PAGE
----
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WAYNE COUNTY — Two Wyoming teens are safe after being rescued from the Blue John Canyon in Wayne County. However, law enforcement officials say this is the latest example of a growing problem.
A spokesman from the Wayne County Sheriff's Office says more and more people are getting stranded as they try to re-create the trip Aron Ralston took when he got stuck and had to chop his own arm off.
The sheriff's office was notified of the two missing teens by a concerned mother Wednesday night. "They would call (home) every night to let them know how they were doing, and [the teens] had not returned a phone call," said sheriff's office spokesman Tal Ehlers.
Ehlers said the teens were found early Thursday morning by crews in a Department of Public Safety helicopter. They were ledged in a remote canyon area, where they had rappelled down and got stuck.
Sadly, this kind of thing is on the rise.
"We constantly have individuals that go into that area, either overestimating their own ability or overestimating their own skill level. We have many searches down in that area," Ehlers said.
He says these rescues have been on the rise ever since Aron Ralston extricated himself from a slot canyon by chopping off an arm that was pinned under a boulder. These tourists are trying to re-create the "Aron Ralston experience" without the fuss of near death and arm amputation.
"And they do," Ehlers said. "They find themselves trapped. They find themselves in a position where they cannot extricate themselves, and these rescues are very expensive."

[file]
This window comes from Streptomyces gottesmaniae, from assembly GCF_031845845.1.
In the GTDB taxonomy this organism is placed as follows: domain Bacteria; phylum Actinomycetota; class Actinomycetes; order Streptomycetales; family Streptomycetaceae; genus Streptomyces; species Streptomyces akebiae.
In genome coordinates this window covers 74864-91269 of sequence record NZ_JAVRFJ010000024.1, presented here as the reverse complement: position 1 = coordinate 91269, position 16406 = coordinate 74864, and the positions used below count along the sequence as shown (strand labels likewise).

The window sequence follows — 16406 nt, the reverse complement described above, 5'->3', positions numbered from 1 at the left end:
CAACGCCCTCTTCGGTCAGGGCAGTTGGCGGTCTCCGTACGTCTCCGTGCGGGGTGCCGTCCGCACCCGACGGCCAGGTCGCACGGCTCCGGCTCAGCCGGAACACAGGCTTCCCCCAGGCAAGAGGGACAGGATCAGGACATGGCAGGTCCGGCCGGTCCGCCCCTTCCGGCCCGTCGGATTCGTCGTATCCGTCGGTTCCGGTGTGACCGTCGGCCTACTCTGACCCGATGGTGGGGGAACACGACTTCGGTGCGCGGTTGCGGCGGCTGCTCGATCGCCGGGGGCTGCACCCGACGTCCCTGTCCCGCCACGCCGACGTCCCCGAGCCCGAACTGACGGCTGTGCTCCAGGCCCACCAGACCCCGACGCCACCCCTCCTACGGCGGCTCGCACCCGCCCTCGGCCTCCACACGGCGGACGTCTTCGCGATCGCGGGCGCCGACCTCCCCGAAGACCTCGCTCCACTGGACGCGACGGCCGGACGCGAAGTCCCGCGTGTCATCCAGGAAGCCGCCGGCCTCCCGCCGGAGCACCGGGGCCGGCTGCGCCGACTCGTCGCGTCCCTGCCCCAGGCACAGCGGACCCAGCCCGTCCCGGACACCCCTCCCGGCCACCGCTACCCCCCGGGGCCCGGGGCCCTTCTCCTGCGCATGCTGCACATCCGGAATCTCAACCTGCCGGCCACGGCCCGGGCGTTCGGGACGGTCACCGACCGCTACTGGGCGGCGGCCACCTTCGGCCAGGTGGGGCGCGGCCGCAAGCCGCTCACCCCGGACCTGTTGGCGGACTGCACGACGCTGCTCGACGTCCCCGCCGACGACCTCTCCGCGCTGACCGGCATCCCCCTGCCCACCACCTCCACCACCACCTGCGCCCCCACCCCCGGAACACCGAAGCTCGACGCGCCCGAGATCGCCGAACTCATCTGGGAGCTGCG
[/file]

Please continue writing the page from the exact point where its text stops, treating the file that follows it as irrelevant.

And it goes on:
The terrain is extremely rugged and at times very dangerous. The sheriff's office has posted signs along the area with the headline "127 Hours" — the name of the movie about Ralston's tale of survival). The signs explain the hazards that come with the canyons and warn the area is not patrolled, so anyone who goes into the slot canyons needs to be able to rescue themselves.
The Wayne County Sheriff's Office has always had the ability to charge the people being rescued with all of the expenses that add up due to the rescue effort. In the past, they declined passing the bill to the people who are stranded. But they say they're changing that.
"People that go down there unprepared will be charged for their extrication," Ehlers said.
The two Wyoming teens admitted they had read Ralston's book and decided to go to Blue John Canyon because of it.
Ehlers couldn't say exactly how many people have become stranded trying to re-create the Ralston experience because not everyone will admit that that was their reason for going to the slot canyons.